Immunofluorescence assay of transfected A549 cells showed proSP-CY113H predominantly colocalized with EEA1 but not with lamellar body marker CD63, which is similar to previous studies on SFTPC mutations such as A116D and I73T (6,19). Meanwhile, complete colocalization with ubiquitin was noted for proSP-CY113H, suggesting the mutant SP-C entered ubiquitin-mediated degradation. The level of individual plasma membrane proteins such as SP-C needs to be regulated strictly depending on the situation under which the cell is placed. To reduce the level of a specific plasma membrane protein in a short period, cells internalize the protein from the cell surface by endocytosis and degrade it through the endocytic pathway involving early endosome and lysosome (20,21). Ubiquitin acts as a sorting signal in the endomembrane system to target the mutant proteins into the vacuolar degradation pathway (22). All our data, together with ultrastructural images, highly suggest that physiological proSP-CWT forms are secreted via lamellar body fusion with the plasma membrane and then catabolized mainly by alveolar macrophages. However, abnormally modified or processed proSPCY113H forms might be secreted by a different route, accumulated in the alveolar lumen which is supported by alveolar proteinosis observed in patients, and eventually stimulate endocytosis of ACE2 to recycle or degrade these mutant protein.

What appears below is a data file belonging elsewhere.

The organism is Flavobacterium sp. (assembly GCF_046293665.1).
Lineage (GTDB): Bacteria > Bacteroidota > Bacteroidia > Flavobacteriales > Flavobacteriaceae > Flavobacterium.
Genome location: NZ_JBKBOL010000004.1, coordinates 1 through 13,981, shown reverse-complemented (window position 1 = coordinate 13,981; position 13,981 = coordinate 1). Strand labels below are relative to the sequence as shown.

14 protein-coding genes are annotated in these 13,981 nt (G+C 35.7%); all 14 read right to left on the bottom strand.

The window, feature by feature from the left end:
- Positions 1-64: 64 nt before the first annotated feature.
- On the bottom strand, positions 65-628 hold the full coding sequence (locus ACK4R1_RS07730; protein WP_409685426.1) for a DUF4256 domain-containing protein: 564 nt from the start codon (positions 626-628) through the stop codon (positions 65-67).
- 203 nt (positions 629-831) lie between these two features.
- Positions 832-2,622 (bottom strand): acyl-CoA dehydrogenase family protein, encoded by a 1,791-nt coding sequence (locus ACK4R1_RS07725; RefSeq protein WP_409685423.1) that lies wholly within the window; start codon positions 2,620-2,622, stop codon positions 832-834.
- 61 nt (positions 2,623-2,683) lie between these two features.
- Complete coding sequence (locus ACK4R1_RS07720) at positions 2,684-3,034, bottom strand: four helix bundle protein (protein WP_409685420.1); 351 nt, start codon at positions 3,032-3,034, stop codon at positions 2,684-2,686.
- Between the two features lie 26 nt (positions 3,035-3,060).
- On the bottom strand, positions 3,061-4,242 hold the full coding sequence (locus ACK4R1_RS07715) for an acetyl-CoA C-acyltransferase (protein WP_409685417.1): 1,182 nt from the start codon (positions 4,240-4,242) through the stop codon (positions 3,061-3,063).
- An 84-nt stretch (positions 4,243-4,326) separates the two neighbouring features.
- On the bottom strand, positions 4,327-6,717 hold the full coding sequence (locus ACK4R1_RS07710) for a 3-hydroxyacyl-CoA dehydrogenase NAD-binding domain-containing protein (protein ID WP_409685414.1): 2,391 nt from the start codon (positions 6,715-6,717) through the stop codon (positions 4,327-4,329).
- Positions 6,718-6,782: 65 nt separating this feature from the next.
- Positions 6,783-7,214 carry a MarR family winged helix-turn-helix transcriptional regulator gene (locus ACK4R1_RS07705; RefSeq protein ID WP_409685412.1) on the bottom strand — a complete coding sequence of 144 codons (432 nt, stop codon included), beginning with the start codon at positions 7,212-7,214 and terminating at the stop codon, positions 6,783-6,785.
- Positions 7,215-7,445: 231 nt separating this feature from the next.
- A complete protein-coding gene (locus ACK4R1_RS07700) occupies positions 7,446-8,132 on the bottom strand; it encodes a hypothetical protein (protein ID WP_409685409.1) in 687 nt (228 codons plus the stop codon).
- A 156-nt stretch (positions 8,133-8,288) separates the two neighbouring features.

It has previously been shown that SP-C mutations lead to ER stress. The ER has developed a tightly regulated quality control mechanism such that even the slightest alteration in a protein’s makeup that disturbs folding efficacy can cause the recognition of the nascent protein as misfolded, leading to subsequent accumulation and/or retrotranslocation of the protein to the cytosol. In the cytosol, misfolded proteins are primarily destined for proteasome-mediated ER-associated degradation (7). However, in our study, no colocalization with ER marker calnexin was observed for proSP-CY113H.